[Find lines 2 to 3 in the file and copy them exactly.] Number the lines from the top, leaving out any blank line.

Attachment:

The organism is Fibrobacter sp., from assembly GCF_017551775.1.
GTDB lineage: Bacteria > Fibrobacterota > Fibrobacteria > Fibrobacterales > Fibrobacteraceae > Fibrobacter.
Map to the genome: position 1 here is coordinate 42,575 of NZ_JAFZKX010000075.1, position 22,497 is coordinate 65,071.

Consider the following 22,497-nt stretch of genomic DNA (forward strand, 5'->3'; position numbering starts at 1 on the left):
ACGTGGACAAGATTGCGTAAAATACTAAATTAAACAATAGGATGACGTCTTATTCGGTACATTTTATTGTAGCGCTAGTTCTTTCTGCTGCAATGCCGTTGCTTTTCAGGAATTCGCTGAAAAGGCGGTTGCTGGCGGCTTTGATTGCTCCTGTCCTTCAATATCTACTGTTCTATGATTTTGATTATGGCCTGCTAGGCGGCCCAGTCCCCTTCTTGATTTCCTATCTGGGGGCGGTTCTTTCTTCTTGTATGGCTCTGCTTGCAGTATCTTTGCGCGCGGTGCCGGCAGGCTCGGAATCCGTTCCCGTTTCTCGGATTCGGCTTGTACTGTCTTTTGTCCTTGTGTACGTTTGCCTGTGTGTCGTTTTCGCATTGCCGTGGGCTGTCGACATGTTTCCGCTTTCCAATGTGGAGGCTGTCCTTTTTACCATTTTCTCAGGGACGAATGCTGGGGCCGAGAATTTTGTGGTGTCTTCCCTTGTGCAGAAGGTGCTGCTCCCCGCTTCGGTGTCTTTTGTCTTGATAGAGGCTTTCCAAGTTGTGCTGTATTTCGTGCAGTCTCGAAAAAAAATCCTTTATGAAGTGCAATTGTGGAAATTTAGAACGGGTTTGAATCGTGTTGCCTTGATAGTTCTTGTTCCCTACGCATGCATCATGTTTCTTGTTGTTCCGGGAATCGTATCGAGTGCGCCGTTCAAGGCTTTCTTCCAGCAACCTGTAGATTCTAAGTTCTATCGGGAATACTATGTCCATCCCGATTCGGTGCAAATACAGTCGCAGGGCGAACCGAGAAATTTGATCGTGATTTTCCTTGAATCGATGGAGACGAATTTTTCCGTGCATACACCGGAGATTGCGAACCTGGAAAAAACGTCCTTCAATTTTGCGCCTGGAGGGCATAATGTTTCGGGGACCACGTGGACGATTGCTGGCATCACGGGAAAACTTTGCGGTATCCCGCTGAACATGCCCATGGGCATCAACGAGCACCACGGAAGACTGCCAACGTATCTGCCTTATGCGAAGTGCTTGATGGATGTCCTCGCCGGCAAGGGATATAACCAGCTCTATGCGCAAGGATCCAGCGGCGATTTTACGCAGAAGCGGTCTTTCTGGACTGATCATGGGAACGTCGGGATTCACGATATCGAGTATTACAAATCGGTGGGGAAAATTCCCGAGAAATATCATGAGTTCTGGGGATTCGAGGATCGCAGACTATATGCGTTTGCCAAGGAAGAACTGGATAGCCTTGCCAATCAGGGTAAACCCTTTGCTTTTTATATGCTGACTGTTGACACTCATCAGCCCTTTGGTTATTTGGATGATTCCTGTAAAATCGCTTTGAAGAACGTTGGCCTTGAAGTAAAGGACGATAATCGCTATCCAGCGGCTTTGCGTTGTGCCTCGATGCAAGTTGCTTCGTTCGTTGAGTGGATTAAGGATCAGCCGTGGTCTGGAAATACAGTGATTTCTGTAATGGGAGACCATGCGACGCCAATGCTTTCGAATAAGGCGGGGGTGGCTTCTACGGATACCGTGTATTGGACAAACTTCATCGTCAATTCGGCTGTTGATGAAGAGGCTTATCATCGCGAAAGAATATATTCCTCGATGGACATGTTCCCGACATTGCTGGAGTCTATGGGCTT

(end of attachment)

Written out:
GTDB lineage: Bacteria > Fibrobacterota > Fibrobacteria > Fibrobacterales > Fibrobacteraceae > Fibrobacter.
Map to the genome: position 1 here is coordinate 42,575 of NZ_JAFZKX010000075.1, position 22,497 is coordinate 65,071.